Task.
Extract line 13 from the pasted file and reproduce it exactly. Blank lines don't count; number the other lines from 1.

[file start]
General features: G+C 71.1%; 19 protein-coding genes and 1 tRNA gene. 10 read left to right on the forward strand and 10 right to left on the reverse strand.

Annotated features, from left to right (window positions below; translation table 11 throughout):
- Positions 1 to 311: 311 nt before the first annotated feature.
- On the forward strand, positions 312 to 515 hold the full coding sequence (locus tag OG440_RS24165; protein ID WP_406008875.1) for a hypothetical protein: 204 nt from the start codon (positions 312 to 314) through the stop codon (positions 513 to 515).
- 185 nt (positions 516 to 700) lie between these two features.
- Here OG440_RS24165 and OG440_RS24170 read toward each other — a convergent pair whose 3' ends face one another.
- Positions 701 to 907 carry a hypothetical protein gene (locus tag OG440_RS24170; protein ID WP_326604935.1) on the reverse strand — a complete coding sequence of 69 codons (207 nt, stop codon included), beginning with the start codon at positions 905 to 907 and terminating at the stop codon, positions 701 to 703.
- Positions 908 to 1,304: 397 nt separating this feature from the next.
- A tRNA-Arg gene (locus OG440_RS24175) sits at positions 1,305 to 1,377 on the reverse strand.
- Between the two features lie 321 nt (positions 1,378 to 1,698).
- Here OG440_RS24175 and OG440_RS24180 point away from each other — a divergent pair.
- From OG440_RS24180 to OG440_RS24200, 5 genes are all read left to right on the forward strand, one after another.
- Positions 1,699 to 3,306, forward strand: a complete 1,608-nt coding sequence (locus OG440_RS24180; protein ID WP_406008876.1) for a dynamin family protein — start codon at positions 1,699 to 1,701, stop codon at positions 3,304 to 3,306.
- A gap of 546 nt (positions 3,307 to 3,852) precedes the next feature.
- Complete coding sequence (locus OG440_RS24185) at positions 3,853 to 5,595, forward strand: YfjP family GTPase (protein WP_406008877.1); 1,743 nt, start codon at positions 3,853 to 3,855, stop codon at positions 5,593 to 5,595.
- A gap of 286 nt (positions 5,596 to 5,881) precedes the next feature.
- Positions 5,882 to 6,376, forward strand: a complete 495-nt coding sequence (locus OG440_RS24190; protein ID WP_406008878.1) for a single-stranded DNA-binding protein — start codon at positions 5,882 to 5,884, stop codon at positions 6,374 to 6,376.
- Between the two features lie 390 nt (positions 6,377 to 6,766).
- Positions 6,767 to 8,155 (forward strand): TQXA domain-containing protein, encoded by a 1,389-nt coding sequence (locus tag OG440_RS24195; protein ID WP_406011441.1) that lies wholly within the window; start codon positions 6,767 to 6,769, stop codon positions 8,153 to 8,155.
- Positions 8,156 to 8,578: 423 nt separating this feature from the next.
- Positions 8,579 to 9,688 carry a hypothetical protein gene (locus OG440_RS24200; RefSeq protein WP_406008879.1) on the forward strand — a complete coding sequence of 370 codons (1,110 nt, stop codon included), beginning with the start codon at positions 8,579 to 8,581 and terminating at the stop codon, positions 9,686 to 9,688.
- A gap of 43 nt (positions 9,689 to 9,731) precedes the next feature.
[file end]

- Positions 1,699 to 3,306, forward strand: a complete 1,608-nt coding sequence (locus OG440_RS24180; protein ID WP_406008876.1) for a dynamin family protein — start codon at positions 1,699 to 1,701, stop codon at positions 3,304 to 3,306.